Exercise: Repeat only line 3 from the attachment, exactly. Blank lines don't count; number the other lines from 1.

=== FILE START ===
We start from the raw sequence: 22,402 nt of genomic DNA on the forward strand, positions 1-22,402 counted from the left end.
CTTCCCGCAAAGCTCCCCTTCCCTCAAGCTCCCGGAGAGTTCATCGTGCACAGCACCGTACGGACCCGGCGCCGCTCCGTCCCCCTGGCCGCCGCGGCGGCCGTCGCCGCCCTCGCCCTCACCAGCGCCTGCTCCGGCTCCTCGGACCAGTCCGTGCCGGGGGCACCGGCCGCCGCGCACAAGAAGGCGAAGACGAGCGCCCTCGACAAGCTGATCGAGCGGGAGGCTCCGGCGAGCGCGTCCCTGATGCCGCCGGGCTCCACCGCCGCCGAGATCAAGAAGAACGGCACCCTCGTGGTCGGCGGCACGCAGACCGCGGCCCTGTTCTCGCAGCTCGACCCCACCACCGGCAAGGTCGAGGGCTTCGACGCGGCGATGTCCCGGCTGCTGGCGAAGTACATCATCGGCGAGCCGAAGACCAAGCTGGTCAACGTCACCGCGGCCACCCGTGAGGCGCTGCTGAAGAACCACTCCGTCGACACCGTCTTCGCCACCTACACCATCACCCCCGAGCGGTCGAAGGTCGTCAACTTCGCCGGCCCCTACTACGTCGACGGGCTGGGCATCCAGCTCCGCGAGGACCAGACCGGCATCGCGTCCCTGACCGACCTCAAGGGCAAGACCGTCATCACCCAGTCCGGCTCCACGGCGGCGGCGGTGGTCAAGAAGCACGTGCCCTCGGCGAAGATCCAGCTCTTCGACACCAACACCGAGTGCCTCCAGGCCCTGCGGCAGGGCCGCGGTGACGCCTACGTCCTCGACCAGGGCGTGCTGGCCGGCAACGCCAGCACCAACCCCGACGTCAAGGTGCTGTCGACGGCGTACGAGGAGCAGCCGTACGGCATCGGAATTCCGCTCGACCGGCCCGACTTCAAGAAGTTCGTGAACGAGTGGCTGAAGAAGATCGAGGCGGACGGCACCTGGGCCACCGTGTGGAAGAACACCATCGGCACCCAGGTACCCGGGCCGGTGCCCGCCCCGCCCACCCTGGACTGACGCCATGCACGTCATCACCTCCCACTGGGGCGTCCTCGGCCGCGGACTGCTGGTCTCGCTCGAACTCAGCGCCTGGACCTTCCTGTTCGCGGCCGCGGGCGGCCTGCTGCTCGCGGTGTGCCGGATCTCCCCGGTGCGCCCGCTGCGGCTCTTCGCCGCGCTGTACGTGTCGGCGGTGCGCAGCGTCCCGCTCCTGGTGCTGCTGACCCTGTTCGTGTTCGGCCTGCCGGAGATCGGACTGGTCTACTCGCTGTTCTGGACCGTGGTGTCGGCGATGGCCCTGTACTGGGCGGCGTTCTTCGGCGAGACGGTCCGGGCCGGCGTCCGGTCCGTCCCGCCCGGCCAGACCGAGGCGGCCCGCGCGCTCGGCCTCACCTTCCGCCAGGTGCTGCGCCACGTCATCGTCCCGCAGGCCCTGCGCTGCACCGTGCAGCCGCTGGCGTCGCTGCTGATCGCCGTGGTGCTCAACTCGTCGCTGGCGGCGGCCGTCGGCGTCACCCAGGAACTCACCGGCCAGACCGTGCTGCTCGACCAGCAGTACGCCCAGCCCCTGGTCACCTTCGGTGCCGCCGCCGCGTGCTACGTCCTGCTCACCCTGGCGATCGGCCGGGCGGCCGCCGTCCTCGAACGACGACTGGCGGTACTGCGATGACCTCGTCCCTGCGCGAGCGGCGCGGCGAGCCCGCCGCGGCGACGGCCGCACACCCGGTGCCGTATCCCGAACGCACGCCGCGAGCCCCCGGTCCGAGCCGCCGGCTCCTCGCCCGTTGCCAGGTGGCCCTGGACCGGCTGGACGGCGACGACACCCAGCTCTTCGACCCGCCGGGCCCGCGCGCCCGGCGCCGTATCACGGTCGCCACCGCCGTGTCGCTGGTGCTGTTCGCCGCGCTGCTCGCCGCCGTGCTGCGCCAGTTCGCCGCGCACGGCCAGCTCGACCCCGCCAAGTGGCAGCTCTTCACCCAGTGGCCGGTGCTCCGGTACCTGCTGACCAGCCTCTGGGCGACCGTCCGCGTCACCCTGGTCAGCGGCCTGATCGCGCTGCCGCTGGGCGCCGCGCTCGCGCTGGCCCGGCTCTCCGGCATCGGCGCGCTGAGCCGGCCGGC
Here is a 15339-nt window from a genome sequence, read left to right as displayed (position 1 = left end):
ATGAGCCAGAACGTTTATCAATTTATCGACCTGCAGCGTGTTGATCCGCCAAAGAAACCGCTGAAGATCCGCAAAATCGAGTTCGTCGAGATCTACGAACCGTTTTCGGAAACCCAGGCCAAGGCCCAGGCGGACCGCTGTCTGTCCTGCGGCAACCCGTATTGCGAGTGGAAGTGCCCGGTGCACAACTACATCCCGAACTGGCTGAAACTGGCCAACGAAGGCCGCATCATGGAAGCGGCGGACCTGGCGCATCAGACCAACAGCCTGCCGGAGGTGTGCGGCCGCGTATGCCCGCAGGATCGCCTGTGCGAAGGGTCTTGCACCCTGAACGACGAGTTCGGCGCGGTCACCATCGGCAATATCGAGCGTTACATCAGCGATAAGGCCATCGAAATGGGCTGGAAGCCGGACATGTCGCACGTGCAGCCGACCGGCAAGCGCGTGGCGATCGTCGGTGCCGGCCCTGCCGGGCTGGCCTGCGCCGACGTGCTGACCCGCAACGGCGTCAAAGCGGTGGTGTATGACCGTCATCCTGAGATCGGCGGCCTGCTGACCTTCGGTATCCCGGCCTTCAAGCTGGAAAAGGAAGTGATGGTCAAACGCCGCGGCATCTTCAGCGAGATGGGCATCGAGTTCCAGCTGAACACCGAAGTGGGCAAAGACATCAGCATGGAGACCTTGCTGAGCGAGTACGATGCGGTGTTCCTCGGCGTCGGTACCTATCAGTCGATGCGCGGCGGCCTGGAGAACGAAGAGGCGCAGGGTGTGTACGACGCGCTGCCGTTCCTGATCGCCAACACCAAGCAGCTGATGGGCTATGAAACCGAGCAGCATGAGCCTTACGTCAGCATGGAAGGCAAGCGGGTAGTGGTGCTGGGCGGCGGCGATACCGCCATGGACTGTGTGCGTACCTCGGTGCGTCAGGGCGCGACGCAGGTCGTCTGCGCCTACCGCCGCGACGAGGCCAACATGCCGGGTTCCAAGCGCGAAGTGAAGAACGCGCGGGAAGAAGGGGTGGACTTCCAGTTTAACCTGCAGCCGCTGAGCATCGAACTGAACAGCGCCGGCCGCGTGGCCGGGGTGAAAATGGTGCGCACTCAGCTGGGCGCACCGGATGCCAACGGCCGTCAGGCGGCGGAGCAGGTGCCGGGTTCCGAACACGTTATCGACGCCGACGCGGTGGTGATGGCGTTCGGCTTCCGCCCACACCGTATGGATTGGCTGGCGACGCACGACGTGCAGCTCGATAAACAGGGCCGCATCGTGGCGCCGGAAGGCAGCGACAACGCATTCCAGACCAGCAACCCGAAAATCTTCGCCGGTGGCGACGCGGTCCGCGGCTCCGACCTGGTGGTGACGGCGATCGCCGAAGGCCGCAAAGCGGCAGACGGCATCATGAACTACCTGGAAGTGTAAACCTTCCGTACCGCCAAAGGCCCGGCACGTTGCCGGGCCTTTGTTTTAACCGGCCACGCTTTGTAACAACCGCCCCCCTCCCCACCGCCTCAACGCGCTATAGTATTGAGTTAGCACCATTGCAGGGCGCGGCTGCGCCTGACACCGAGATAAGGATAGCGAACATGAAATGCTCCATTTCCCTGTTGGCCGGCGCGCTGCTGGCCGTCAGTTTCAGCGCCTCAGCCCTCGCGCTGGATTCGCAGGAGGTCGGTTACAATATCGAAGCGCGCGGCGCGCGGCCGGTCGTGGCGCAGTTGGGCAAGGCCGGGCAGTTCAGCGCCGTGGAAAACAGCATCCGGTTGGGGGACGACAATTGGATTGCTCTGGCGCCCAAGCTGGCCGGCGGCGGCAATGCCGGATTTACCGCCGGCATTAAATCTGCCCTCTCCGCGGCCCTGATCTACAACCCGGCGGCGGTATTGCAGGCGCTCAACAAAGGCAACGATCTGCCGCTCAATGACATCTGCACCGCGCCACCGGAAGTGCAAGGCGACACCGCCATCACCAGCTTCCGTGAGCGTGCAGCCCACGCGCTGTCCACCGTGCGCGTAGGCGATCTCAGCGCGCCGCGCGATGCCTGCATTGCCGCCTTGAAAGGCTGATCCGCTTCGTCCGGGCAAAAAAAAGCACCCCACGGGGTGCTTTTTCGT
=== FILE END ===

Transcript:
Here is a 15339-nt window from a genome sequence, read left to right as displayed (position 1 = left end):